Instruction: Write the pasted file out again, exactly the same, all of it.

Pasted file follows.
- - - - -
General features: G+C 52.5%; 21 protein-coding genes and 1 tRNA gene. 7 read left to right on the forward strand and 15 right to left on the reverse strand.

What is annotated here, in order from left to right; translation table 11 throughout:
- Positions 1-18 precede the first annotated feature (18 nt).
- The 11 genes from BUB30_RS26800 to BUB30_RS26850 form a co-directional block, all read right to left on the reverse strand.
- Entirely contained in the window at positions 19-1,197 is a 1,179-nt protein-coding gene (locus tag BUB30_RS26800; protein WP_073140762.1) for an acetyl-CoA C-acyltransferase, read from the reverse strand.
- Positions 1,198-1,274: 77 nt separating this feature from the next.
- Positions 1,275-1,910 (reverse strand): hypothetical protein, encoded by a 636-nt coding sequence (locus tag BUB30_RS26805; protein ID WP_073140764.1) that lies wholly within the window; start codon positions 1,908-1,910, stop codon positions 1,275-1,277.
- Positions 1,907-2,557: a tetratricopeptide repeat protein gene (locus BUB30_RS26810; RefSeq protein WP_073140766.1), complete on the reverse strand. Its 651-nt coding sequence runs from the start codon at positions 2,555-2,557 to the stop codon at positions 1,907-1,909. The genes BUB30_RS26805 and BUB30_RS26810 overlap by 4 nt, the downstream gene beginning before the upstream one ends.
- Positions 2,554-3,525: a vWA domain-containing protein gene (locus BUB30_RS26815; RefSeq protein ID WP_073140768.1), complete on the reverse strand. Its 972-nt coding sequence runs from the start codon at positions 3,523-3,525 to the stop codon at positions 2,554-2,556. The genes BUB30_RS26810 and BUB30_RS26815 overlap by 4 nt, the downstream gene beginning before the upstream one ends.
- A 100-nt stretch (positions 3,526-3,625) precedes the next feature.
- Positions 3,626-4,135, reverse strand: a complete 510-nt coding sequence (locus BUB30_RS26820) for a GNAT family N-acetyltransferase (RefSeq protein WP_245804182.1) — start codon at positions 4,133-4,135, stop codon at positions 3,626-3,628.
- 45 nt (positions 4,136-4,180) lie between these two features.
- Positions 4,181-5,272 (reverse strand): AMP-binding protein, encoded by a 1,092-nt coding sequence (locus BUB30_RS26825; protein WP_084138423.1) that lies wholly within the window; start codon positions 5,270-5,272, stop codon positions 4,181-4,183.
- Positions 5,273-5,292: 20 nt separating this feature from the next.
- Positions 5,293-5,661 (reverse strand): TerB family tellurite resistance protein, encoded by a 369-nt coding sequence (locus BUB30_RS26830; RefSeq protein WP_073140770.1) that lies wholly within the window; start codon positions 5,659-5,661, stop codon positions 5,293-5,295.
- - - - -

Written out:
General features: G+C 52.5%; 21 protein-coding genes and 1 tRNA gene. 7 read left to right on the forward strand and 15 right to left on the reverse strand.

What is annotated here, in order from left to right; translation table 11 throughout:
- Positions 1-18 precede the first annotated feature (18 nt).
- The 11 genes from BUB30_RS26800 to BUB30_RS26850 form a co-directional block, all read right to left on the reverse strand.
- Entirely contained in the window at positions 19-1,197 is a 1,179-nt protein-coding gene (locus tag BUB30_RS26800; protein WP_073140762.1) for an acetyl-CoA C-acyltransferase, read from the reverse strand.
- Positions 1,198-1,274: 77 nt separating this feature from the next.
- Positions 1,275-1,910 (reverse strand): hypothetical protein, encoded by a 636-nt coding sequence (locus tag BUB30_RS26805; protein ID WP_073140764.1) that lies wholly within the window; start codon positions 1,908-1,910, stop codon positions 1,275-1,277.
- Positions 1,907-2,557: a tetratricopeptide repeat protein gene (locus BUB30_RS26810; RefSeq protein WP_073140766.1), complete on the reverse strand. Its 651-nt coding sequence runs from the start codon at positions 2,555-2,557 to the stop codon at positions 1,907-1,909. The genes BUB30_RS26805 and BUB30_RS26810 overlap by 4 nt, the downstream gene beginning before the upstream one ends.
- Positions 2,554-3,525: a vWA domain-containing protein gene (locus BUB30_RS26815; RefSeq protein ID WP_073140768.1), complete on the reverse strand. Its 972-nt coding sequence runs from the start codon at positions 3,523-3,525 to the stop codon at positions 2,554-2,556. The genes BUB30_RS26810 and BUB30_RS26815 overlap by 4 nt, the downstream gene beginning before the upstream one ends.
- A 100-nt stretch (positions 3,526-3,625) precedes the next feature.
- Positions 3,626-4,135, reverse strand: a complete 510-nt coding sequence (locus BUB30_RS26820) for a GNAT family N-acetyltransferase (RefSeq protein WP_245804182.1) — start codon at positions 4,133-4,135, stop codon at positions 3,626-3,628.
- 45 nt (positions 4,136-4,180) lie between these two features.
- Positions 4,181-5,272 (reverse strand): AMP-binding protein, encoded by a 1,092-nt coding sequence (locus BUB30_RS26825; protein WP_084138423.1) that lies wholly within the window; start codon positions 5,270-5,272, stop codon positions 4,181-4,183.
- Positions 5,273-5,292: 20 nt separating this feature from the next.
- Positions 5,293-5,661 (reverse strand): TerB family tellurite resistance protein, encoded by a 369-nt coding sequence (locus BUB30_RS26830; RefSeq protein WP_073140770.1) that lies wholly within the window; start codon positions 5,659-5,661, stop codon positions 5,293-5,295.